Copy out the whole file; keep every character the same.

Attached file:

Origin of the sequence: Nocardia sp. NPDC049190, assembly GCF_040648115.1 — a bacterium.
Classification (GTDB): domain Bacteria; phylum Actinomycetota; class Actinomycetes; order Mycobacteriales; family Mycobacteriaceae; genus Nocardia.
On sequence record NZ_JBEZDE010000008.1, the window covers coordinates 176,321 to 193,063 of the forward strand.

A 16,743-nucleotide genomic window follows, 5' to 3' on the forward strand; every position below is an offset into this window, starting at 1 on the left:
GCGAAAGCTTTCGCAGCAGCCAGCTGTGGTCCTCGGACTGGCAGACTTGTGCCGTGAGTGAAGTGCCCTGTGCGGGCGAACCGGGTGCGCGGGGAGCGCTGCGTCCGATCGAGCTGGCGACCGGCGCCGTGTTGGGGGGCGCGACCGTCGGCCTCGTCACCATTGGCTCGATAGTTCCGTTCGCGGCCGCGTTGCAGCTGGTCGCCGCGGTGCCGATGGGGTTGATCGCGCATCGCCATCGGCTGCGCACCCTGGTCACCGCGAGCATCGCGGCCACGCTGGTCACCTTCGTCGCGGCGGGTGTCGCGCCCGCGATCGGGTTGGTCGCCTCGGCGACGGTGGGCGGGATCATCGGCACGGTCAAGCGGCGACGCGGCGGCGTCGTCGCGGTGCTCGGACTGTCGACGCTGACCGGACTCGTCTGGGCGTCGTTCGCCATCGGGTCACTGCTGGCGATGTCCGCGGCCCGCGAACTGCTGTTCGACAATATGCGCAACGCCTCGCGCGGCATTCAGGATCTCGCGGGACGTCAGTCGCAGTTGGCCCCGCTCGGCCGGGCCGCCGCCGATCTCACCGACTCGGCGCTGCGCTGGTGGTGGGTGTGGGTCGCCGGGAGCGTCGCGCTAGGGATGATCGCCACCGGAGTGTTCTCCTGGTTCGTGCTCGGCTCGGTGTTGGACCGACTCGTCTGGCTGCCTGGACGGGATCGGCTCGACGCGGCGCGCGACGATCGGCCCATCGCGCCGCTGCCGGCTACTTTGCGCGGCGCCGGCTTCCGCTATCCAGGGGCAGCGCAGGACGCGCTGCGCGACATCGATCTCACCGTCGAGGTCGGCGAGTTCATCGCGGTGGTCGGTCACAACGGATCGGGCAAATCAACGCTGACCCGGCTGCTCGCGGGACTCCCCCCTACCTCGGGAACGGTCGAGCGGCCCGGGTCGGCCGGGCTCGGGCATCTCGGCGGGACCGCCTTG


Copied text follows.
Origin of the sequence: Nocardia sp. NPDC049190, assembly GCF_040648115.1 — a bacterium.
Classification (GTDB): domain Bacteria; phylum Actinomycetota; class Actinomycetes; order Mycobacteriales; family Mycobacteriaceae; genus Nocardia.
On sequence record NZ_JBEZDE010000008.1, the window covers coordinates 176,321 to 193,063 of the forward strand.

A 16,743-nucleotide genomic window follows, 5' to 3' on the forward strand; every position below is an offset into this window, starting at 1 on the left:
GCGAAAGCTTTCGCAGCAGCCAGCTGTGGTCCTCGGACTGGCAGACTTGTGCCGTGAGTGAAGTGCCCTGTGCGGGCGAACCGGGTGCGCGGGGAGCGCTGCGTCCGATCGAGCTGGCGACCGGCGCCGTGTTGGGGGGCGCGACCGTCGGCCTCGTCACCATTGGCTCGATAGTTCCGTTCGCGGCCGCGTTGCAGCTGGTCGCCGCGGTGCCGATGGGGTTGATCGCGCATCGCCATCGGCTGCGCACCCTGGTCACCGCGAGCATCGCGGCCACGCTGGTCACCTTCGTCGCGGCGGGTGTCGCGCCCGCGATCGGGTTGGTCGCCTCGGCGACGGTGGGCGGGATCATCGGCACGGTCAAGCGGCGACGCGGCGGCGTCGTCGCGGTGCTCGGACTGTCGACGCTGACCGGACTCGTCTGGGCGTCGTTCGCCATCGGGTCACTGCTGGCGATGTCCGCGGCCCGCGAACTGCTGTTCGACAATATGCGCAACGCCTCGCGCGGCATTCAGGATCTCGCGGGACGTCAGTCGCAGTTGGCCCCGCTCGGCCGGGCCGCCGCCGATCTCACCGACTCGGCGCTGCGCTGGTGGTGGGTGTGGGTCGCCGGGAGCGTCGCGCTAGGGATGATCGCCACCGGAGTGTTCTCCTGGTTCGTGCTCGGCTCGGTGTTGGACCGACTCGTCTGGCTGCCTGGACGGGATCGGCTCGACGCGGCGCGCGACGATCGGCCCATCGCGCCGCTGCCGGCTACTTTGCGCGGCGCCGGCTTCCGCTATCCAGGGGCAGCGCAGGACGCGCTGCGCGACATCGATCTCACCGTCGAGGTCGGCGAGTTCATCGCGGTGGTCGGTCACAACGGATCGGGCAAATCAACGCTGACCCGGCTGCTCGCGGGACTCCCCCCTACCTCGGGAACGGTCGAGCGGCCCGGGTCGGCCGGGCTCGGGCATCTCGGCGGGACCGCCTTG